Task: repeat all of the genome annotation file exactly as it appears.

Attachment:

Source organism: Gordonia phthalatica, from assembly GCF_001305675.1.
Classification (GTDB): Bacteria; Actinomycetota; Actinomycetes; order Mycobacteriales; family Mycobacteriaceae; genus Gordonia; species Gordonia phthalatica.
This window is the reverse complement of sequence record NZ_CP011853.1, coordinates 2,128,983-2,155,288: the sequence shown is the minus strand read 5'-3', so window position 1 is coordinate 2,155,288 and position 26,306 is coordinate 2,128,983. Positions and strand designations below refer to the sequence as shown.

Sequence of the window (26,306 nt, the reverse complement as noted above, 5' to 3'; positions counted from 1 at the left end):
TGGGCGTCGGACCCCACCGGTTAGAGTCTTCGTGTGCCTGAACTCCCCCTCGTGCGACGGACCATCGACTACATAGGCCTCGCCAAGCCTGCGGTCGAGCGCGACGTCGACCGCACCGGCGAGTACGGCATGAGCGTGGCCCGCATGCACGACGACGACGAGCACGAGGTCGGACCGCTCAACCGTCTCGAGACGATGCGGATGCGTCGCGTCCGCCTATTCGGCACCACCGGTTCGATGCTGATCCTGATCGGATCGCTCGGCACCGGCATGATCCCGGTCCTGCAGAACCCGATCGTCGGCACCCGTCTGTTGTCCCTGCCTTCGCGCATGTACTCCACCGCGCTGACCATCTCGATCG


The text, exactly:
Source organism: Gordonia phthalatica, from assembly GCF_001305675.1.
Classification (GTDB): Bacteria; Actinomycetota; Actinomycetes; order Mycobacteriales; family Mycobacteriaceae; genus Gordonia; species Gordonia phthalatica.
This window is the reverse complement of sequence record NZ_CP011853.1, coordinates 2,128,983-2,155,288: the sequence shown is the minus strand read 5'-3', so window position 1 is coordinate 2,155,288 and position 26,306 is coordinate 2,128,983. Positions and strand designations below refer to the sequence as shown.

Sequence of the window (26,306 nt, the reverse complement as noted above, 5' to 3'; positions counted from 1 at the left end):
TGGGCGTCGGACCCCACCGGTTAGAGTCTTCGTGTGCCTGAACTCCCCCTCGTGCGACGGACCATCGACTACATAGGCCTCGCCAAGCCTGCGGTCGAGCGCGACGTCGACCGCACCGGCGAGTACGGCATGAGCGTGGCCCGCATGCACGACGACGACGAGCACGAGGTCGGACCGCTCAACCGTCTCGAGACGATGCGGATGCGTCGCGTCCGCCTATTCGGCACCACCGGTTCGATGCTGATCCTGATCGGATCGCTCGGCACCGGCATGATCCCGGTCCTGCAGAACCCGATCGTCGGCACCCGTCTGTTGTCCCTGCCTTCGCGCATGTACTCCACCGCGCTGACCATCTCGATCG